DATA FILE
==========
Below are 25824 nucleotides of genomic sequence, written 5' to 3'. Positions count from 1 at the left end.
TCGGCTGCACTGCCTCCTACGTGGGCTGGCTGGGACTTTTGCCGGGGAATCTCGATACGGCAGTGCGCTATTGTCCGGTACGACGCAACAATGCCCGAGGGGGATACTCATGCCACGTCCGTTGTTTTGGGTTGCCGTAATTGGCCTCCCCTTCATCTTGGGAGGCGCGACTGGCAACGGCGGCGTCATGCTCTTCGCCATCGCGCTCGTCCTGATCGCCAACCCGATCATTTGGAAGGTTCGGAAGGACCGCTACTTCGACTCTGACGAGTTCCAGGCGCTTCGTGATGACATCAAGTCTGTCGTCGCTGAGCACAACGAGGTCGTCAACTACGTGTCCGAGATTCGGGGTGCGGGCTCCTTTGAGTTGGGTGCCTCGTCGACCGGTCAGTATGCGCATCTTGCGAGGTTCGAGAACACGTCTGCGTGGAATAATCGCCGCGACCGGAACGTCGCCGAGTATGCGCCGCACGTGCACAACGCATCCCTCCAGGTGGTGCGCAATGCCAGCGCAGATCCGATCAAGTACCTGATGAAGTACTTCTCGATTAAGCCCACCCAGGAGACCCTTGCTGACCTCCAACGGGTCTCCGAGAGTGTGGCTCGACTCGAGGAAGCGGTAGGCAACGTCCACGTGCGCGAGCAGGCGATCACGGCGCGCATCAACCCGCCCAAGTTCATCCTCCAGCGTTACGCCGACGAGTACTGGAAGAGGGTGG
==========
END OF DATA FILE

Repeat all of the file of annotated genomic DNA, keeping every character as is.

Below are 25824 nucleotides of genomic sequence, written 5' to 3'. Positions count from 1 at the left end.
TCGGCTGCACTGCCTCCTACGTGGGCTGGCTGGGACTTTTGCCGGGGAATCTCGATACGGCAGTGCGCTATTGTCCGGTACGACGCAACAATGCCCGAGGGGGATACTCATGCCACGTCCGTTGTTTTGGGTTGCCGTAATTGGCCTCCCCTTCATCTTGGGAGGCGCGACTGGCAACGGCGGCGTCATGCTCTTCGCCATCGCGCTCGTCCTGATCGCCAACCCGATCATTTGGAAGGTTCGGAAGGACCGCTACTTCGACTCTGACGAGTTCCAGGCGCTTCGTGATGACATCAAGTCTGTCGTCGCTGAGCACAACGAGGTCGTCAACTACGTGTCCGAGATTCGGGGTGCGGGCTCCTTTGAGTTGGGTGCCTCGTCGACCGGTCAGTATGCGCATCTTGCGAGGTTCGAGAACACGTCTGCGTGGAATAATCGCCGCGACCGGAACGTCGCCGAGTATGCGCCGCACGTGCACAACGCATCCCTCCAGGTGGTGCGCAATGCCAGCGCAGATCCGATCAAGTACCTGATGAAGTACTTCTCGATTAAGCCCACCCAGGAGACCCTTGCTGACCTCCAACGGGTCTCCGAGAGTGTGGCTCGACTCGAGGAAGCGGTAGGCAACGTCCACGTGCGCGAGCAGGCGATCACGGCGCGCATCAACCCGCCCAAGTTCATCCTCCAGCGTTACGCCGACGAGTACTGGAAGAGGGTGG